This article brings up a side of the climate change mitigation effort that doesn't get a whole lot of attention. If we want to make all of these changes to how we create and use energy, who is going to do the work? For some efforts, changes to the labor force may be simple, such as farmers switching to fuel crops or grid operators learning to better handle intermittent power supply from renewable energy sources. For others, entire new industries need to be created, recreated, or grown at astronomical rates.
According to the linked article, we are building wind turbines faster than we can train technicians with the knowledge of weather and wind power and the grit to climb and service the 200ft towers in day, night, rain, sleet, and snow. Some of these issues may be unique to the wind power industry, but it is not the only technology that could suffer such a shortage. I have also heard Dr. Bryant, PGE Professor at UT and head of that department's CO2 Storage research group, speak strongly for the dire need to educate and train an entirely new breed of engineer if CO2 storage is to be feasible at a large scale. This issue is entirely separate of any concerns with the technology itself. I read an article in Manufacturing & Technology News a while back that stressed that even if public perception and policy barriers to new nuclear power were removed today, the U.S. no longer has the level of expertise or the manufacturing capability to drive a rapid resurgence in that industry.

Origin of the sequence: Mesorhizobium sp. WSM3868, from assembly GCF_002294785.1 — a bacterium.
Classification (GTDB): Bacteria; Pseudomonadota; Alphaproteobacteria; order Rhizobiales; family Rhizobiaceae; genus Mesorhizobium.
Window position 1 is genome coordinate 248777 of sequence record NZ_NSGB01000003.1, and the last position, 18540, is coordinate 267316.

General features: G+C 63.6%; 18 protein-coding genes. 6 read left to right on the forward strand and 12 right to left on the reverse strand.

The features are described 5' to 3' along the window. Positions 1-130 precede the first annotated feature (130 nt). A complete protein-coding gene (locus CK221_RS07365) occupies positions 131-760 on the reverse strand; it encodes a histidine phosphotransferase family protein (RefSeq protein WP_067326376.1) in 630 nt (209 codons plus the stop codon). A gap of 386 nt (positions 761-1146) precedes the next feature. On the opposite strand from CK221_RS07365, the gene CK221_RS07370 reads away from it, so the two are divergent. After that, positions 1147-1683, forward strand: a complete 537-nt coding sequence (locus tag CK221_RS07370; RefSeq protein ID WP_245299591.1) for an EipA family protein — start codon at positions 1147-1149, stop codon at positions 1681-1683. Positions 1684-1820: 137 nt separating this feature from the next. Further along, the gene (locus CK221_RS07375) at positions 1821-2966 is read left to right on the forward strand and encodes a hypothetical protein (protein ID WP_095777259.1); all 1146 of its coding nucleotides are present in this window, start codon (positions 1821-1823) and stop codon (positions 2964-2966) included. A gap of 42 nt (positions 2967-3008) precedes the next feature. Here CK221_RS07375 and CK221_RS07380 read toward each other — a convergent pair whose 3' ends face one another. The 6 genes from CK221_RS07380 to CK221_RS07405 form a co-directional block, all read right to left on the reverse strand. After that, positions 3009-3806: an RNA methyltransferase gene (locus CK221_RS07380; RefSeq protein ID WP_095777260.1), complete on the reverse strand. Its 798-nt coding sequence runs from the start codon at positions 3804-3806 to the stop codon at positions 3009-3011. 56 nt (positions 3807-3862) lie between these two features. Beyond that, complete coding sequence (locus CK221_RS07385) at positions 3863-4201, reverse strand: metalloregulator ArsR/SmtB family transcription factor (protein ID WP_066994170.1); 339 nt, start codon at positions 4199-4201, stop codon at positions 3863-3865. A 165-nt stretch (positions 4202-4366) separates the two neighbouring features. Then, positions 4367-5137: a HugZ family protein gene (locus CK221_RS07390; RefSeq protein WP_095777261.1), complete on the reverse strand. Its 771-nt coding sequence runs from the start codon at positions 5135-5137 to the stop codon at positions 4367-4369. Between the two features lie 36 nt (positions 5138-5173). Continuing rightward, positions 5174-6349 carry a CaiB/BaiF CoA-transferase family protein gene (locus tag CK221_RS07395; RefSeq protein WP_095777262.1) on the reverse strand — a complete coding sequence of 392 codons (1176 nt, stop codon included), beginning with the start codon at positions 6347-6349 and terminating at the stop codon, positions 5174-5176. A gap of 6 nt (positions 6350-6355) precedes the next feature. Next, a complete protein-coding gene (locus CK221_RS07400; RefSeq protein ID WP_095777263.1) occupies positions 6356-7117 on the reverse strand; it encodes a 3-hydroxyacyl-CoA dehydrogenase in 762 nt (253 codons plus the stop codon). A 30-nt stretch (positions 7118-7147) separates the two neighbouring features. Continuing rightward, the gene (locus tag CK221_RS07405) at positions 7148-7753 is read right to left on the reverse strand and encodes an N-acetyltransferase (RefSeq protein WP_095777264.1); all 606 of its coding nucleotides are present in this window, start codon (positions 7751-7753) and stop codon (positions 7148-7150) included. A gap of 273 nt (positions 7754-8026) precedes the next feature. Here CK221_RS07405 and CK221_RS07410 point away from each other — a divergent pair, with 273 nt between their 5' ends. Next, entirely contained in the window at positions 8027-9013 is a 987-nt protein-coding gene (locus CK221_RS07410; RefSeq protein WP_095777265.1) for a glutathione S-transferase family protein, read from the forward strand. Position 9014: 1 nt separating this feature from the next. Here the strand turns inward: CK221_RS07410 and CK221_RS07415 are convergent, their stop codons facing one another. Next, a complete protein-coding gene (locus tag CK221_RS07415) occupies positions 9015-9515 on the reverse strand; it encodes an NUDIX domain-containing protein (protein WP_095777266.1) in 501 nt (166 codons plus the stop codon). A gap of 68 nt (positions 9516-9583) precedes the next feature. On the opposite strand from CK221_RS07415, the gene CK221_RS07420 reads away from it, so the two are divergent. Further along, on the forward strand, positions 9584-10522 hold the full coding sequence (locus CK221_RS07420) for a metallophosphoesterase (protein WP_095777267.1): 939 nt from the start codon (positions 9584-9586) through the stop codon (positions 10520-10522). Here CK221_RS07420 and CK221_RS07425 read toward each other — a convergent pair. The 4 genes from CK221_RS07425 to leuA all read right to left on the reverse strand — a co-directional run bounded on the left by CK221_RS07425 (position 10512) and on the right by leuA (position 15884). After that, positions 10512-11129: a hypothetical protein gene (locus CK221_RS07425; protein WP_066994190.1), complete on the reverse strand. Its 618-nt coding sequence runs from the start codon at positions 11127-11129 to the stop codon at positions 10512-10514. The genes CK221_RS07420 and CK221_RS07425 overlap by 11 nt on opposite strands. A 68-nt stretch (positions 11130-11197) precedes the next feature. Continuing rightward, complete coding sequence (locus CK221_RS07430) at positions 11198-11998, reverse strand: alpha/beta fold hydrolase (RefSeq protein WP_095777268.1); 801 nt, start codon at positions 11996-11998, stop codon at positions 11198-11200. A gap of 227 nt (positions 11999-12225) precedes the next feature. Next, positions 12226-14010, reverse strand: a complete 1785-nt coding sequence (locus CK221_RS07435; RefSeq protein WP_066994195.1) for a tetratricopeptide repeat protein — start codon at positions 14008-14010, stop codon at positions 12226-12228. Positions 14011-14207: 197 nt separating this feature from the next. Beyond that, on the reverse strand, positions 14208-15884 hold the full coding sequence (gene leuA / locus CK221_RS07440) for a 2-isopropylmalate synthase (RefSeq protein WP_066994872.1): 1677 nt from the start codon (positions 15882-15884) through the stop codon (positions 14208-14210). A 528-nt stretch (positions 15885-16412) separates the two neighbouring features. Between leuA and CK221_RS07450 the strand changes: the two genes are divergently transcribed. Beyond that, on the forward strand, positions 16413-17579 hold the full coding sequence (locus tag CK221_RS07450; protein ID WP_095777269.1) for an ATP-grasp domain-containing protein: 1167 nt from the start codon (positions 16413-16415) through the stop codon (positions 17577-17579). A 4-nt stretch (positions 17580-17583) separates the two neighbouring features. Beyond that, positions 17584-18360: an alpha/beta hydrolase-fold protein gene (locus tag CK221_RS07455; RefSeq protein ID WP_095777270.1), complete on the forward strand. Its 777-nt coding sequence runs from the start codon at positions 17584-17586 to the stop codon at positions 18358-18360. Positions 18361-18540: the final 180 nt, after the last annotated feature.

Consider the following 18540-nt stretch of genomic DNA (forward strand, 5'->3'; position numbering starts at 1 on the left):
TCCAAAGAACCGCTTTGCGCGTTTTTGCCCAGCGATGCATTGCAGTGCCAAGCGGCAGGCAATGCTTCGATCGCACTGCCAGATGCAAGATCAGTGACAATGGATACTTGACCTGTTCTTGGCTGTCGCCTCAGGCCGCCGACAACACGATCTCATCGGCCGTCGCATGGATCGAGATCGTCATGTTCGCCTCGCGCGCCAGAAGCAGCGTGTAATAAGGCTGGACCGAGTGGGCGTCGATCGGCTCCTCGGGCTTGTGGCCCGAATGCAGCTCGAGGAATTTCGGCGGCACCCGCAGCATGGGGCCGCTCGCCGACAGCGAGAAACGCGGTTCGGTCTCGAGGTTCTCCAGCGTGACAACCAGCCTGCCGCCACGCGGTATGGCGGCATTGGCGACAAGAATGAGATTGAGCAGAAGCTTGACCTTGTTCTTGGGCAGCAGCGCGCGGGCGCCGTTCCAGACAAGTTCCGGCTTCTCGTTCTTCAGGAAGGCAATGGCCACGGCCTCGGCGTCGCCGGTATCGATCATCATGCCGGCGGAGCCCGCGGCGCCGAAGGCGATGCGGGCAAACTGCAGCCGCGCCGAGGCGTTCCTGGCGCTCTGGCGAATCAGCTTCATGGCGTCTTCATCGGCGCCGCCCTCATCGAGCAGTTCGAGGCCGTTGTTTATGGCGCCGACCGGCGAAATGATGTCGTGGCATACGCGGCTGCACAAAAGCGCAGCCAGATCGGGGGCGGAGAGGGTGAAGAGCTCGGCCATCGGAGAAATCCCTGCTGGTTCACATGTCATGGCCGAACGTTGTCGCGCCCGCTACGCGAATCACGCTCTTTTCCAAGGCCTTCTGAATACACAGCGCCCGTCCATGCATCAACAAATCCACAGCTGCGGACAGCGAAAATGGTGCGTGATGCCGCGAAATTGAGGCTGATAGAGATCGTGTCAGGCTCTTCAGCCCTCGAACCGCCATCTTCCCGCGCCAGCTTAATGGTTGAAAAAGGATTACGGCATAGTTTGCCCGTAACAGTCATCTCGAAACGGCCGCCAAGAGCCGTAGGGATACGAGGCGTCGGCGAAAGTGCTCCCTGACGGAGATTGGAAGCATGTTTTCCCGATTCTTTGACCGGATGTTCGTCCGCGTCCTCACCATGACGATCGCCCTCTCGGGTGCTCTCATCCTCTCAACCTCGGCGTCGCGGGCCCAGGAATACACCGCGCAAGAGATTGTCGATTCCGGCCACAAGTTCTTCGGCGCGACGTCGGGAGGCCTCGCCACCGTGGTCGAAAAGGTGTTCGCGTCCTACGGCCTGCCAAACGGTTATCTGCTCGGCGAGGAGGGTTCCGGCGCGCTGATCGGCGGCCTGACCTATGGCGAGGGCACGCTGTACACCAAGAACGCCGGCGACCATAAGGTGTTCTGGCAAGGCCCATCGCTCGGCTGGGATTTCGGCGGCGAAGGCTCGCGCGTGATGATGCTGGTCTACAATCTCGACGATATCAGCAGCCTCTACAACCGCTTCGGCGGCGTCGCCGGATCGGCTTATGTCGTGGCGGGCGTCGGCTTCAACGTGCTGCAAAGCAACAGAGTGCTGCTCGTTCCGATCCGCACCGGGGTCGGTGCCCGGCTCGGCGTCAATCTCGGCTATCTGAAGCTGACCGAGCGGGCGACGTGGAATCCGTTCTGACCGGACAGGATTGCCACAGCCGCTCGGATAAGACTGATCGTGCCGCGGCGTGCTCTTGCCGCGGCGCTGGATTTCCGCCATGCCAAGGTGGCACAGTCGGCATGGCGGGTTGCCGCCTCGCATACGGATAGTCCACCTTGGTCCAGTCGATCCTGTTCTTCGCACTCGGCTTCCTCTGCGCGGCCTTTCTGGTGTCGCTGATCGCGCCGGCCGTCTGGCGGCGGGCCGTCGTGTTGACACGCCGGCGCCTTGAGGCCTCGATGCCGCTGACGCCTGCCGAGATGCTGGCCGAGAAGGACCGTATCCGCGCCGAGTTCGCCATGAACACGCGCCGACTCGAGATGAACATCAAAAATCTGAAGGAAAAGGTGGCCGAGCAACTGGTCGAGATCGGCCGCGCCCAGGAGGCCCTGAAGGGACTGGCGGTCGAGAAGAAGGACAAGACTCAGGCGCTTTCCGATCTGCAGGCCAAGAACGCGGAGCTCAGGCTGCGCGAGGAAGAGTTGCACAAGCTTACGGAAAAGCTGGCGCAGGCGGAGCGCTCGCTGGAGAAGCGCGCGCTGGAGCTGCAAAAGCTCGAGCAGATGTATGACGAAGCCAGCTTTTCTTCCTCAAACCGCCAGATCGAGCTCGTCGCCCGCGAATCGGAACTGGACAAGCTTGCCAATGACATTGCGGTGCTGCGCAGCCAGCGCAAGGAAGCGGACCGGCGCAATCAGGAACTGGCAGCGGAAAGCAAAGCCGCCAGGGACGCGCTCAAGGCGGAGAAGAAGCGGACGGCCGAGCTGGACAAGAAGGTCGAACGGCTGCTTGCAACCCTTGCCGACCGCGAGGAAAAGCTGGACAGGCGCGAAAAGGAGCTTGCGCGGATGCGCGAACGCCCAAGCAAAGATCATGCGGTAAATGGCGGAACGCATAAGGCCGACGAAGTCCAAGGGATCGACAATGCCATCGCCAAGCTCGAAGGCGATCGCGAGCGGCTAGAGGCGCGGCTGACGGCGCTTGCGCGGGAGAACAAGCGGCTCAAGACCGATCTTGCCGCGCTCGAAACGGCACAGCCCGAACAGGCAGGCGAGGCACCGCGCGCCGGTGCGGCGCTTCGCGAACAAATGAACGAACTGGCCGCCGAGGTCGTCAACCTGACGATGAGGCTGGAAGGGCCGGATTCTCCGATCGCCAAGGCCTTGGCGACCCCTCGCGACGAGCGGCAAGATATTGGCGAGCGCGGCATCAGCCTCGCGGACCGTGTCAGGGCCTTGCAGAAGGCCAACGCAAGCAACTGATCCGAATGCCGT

However the world decides to approach climate change mitigation over the course of this century, it will involve a major restructuring of our material infrastructure as well as of our labor force. A breakthrough technology can be created by one team in a lab, but it takes an army to commercialize it. Lack of a properly trained workforce can be as big a hurdle as any in commercializing new technology, so it will be interesting to see if labor shortages prove to rival other technological and political barriers to energy technologies that seek to mitigate climate change.